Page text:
Two Men Sit Inside a Novel

Two men sit inside a novel. One is reading ‘Scientific American’, the other ‘The New Yorker’. They glance at each other. They glance at their surroundings. They are in a waiting room of some kind. They do not know why. They do not know what to say to each other, if indeed they should speak at all. They do not know what to do. They wait and wait, hoping any time soon the novelist will get on with his job so they can get on with theirs.

Lost Horizons

Ever since I began work
I said
I’d travel to Tibet,
Take off one summer, rucksack on my back,
Freedom in my stride
But other things intervened:
Another child,
Extensions to the house,
A hard mortgage

But now
The kids have grown up
The house is paid for
And I’m still no closer
To Tibet.

Now I listen
To tapes of the Dalai Lama
Watch programmes on Tibet
Study Buddhism
Walk pass mansions
Called ‘Shangri-La
Watch reruns of ‘Lost Horizon’.

When are you going
To Tibet,
One day, I say, One day.

On Asymmetry

IT has often been said that nothing is more boring than perfection. It is the little flaws, or deviations, that capture our interest. This applies to the architecture of bridges and buildings and composition of a painting as much as a poem. A poem that has, for instance, a regular rhythm can be seen as boring. Thomas Hardy, as poet, excelled at metrical irregularities as did Keats most notably in ‘La Belle Dame Sans Merci’ in that truncated last line, ‘And no birds sing’.

      In a movie star you look for the same thing. Humphrey Bogart, Bradley Cooper and Tom Cruise, to name only three, each have asymmetrical faces, “one standard deviation away from regularity”. Among women I can think of Toni Collette and Susan Sarandon.
They have ‘anatomically notable faces’.

       As writers then we must strive for work that looks a little odd or off centre. As has been said of Ian Fleming’s twelve Bond novels, they all had “an irreducible strangeness about them.”


It is the fag end of the afternoon.
I sit on a couch looking up at a painting.
Three workers in a cane field are taking a break.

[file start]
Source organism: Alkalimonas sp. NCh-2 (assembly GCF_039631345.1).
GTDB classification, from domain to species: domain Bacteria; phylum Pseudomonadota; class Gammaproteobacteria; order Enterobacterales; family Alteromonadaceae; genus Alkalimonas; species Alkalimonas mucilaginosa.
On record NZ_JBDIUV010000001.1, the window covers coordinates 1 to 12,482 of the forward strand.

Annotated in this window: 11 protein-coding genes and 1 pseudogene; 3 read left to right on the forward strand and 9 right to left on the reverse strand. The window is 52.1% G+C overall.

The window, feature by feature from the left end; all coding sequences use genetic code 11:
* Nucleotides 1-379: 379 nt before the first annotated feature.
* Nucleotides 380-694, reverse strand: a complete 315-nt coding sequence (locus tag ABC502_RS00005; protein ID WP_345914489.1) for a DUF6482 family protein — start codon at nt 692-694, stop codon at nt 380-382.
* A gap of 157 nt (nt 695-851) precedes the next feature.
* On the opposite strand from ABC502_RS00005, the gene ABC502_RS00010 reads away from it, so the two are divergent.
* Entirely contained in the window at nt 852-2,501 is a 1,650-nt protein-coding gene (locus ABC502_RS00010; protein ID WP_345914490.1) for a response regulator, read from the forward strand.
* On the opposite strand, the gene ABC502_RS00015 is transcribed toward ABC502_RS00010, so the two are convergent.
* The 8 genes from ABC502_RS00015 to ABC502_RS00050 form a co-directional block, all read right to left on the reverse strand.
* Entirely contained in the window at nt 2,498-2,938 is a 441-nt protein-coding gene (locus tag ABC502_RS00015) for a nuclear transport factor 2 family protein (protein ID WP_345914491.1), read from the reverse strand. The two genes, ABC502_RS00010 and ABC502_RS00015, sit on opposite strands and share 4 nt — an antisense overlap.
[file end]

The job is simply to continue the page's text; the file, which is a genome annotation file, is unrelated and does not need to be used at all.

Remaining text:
A small red train chuffs along in the background.
The sun slants in the sky. One worker pours a cup of tea
from a billy. The other two puff on a cigarette.
Rings of smoke dawdle above them.
The painting is as relaxed as Manet’s
‘Le Dejeurner sur l’herbe’.
Called ‘Smoko’ it sits on the wall
of a doctor’s waiting room.

Writing Advice to a Man with a Gun Barrel in his Mouth

Atris is in a difficult position. He has a gun barrel in his mouth. He owes money to a drug syndicate and they have come to collect. It is during this incident in a damp windowless room – the cellar where torture is conducted — that he is ‘offered’ some valuable advice that all authors could take note of:

“Where is the money?” she said.
Atris opened his mouth and said, “The money’s at the station. Buddy swallowed the key, he shat all over everything. I had to …”
“Quiet,” said the woman. Her voice was sharp. “Put the barrel back into your mouth immediately.”
Atris stopped talking and did as he was told.
“Your story’s too long. I don’t want to listen to a whole novel. All I want to know is where the money is….”

I read this extract from ‘The Key’, a short story by Ferdinand von Schirach*, and I thought about the craft of writing. Although circumstances are somewhat different, in a short story the reader doesn’t want a long, dribbling account but the gist laid bare in a succinct and compelling manner. Think of all the short story writers you love. Elmore Leonard. Charles Baxter. Stephen King. Isn’t that how they write? Isn’t that how we should write? Thinking we have the barrel of a gun in our mouths might expedite the process 

* Ferdinand von Schirac: Guilt [ 2010 ]

Before I Met Her

Before I met her
I always laughed at cartoons
was astonished before paintings & poems
but now I pass the magazine to her,
the one with the crazy cartoons.
Look at this, I say, & she does and smiles
span our faces & rumble our bellies
like laughing Buddhas;
Trouble shared is trouble halved,
my mother used to say — but Joy
works inversely:
It is doubled when spent with another.